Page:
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Cleveland native watched QB growing up

NEW YORK -- For teenager George Steinbrenner, there was
nothing better than sitting in old, cold Municipal Stadium, rooting
for rugged Otto Graham.

"I remember a game against the San Francisco 49ers where he got
hit and the whole side of his face was split open. He had a scar
the rest of his life.

"Man, he was tough. You're not going to find a tougher guy,"
the New York Yankees owner told The Associated Press by telephone
Wednesday night.

Graham, the Hall of Fame quarterback who led the Browns to 10
straight championship games, died Wednesday. He was 82.

Steinbrenner grew up in Cleveland, and later became longtime
friends with Graham. They were golfing partners, attended banquets
together and helped each other with charity events.

In 1959, boosted by Steinbrenner's recommendation, Graham became
athletic director and football coach at the U.S. Coast Guard
Academy.

Steinbrenner said he got a call from Graham's wife, Beverly,
earlier Wednesday. Graham was in the hospital in Sarasota, Fla.,
and Beverly held the phone up to her husband's ear.

"He couldn't talk, but I could hear him breathing,"
Steinbrenner said. "I spoke to him, and she told me they could see
his heart rate jump. That meant a lot to me."

Steinbrenner, an assistant football coach at Northwestern and
Purdue before turning his attention to baseball, fondly recalled
Graham's heyday.

Graham's teams made it to the title game in every year he played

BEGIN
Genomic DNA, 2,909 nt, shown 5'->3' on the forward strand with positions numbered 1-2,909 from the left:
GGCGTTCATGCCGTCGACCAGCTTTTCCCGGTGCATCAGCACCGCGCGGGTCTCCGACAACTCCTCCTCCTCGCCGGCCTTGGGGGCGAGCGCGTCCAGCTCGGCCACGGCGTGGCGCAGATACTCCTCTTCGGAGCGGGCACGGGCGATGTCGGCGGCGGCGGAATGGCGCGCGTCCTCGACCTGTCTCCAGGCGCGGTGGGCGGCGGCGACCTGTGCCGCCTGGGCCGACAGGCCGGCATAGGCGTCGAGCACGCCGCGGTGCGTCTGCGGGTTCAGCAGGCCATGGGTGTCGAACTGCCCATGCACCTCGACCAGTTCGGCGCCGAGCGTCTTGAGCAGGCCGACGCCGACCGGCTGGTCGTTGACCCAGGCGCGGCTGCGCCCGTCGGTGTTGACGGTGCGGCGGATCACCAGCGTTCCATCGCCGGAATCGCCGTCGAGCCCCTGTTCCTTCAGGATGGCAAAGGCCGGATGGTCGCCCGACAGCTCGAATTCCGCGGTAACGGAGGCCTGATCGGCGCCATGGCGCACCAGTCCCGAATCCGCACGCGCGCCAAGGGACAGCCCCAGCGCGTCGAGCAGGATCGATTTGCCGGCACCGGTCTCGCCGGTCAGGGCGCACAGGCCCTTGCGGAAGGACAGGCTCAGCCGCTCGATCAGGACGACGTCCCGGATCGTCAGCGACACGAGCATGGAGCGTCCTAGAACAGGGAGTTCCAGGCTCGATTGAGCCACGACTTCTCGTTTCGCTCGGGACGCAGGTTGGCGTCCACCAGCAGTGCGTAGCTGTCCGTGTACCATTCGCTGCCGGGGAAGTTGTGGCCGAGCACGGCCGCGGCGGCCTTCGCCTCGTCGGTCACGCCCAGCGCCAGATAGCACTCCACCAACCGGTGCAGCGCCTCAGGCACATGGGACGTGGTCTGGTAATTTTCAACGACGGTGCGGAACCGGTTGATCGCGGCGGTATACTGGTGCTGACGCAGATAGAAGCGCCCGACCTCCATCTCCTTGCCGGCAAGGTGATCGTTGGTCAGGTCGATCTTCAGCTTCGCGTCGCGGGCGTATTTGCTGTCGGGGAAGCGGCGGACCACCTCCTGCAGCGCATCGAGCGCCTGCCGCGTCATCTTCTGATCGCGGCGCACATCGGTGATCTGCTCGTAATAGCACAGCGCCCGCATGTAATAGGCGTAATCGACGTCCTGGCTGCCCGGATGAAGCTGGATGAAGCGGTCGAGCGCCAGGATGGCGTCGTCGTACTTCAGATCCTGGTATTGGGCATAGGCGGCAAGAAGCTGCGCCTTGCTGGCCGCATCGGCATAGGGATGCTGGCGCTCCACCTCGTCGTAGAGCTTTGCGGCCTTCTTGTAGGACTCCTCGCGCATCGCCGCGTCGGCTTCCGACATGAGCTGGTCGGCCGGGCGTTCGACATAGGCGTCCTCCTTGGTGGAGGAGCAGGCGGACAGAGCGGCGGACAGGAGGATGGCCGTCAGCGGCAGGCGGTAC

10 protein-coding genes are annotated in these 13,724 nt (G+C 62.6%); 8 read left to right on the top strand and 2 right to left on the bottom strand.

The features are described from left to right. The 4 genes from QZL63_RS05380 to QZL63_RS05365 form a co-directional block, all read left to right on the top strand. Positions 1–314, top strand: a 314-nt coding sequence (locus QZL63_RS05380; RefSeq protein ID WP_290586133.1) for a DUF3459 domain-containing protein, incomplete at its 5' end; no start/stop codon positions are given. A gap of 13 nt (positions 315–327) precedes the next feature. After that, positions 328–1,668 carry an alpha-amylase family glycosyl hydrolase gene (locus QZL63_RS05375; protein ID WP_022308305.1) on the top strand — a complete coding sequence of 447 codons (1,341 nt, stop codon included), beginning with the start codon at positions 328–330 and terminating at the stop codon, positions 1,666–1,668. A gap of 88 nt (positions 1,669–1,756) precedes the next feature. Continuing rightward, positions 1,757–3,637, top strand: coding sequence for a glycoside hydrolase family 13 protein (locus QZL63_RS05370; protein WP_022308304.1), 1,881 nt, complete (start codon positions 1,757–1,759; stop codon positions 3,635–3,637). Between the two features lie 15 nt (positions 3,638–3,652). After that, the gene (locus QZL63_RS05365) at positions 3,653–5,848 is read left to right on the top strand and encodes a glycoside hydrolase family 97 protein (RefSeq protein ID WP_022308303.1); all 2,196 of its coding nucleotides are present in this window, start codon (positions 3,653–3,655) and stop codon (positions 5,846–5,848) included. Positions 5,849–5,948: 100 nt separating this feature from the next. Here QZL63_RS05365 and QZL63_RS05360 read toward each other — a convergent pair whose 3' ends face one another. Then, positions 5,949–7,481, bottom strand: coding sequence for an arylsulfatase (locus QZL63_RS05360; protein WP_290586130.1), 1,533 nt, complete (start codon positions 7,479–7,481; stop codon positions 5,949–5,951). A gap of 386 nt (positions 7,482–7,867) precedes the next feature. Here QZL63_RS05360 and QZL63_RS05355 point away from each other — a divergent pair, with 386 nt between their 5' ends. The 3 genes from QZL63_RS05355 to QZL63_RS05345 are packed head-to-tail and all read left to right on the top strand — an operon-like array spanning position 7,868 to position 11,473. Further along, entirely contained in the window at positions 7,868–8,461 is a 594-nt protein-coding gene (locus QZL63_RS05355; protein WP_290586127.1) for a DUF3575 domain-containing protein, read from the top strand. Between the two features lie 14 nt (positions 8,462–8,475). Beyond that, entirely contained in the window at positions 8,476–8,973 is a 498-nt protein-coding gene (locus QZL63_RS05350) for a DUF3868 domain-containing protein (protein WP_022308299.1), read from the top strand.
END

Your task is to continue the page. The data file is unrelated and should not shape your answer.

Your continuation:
in the old All-America Football Conference and NFL. The streak
started in 1946, when Steinbrenner was 16 and still just a fan.

"He was as great of a quarterback as there ever was," he said.
"He was a god in Cleveland.

"We'd go out there when it was freezing. Those were great
days," he said. "I'd root for Otto and Lou Groza and Dante
Lavelli and all those guys. There aren't many of them left, but
they could tell you how great he really was."

Without any prompting, Steinbrenner vividly remembered the
details of one of Graham's greatest victories. That was in 1950,
when the Browns moved into the more-established NFL and opened in
Philadelphia against the defending champion Eagles.

"No one gave us a chance. We went in there and whipped them,"
Steinbrenner said.

Graham's first NFL pass went for a touchdown and the Browns won
35-10. A neat start for a player who never missed a game in his pro
career.

Many years later, in the late 1970s when the Yankees were
winning World Series championships, Steinbrenner got a call from
Graham's family. The old quarterback had suffered a seizure, and
Steinbrenner rushed up to see him in New London, Conn., where
Graham was athletic director at Coast Guard.

"I saw him and told him, 'You can't go now! You're not going to
get out of the game that easily!' " Steinbrenner said.

"Fortunately, he recovered and we had him for many more years."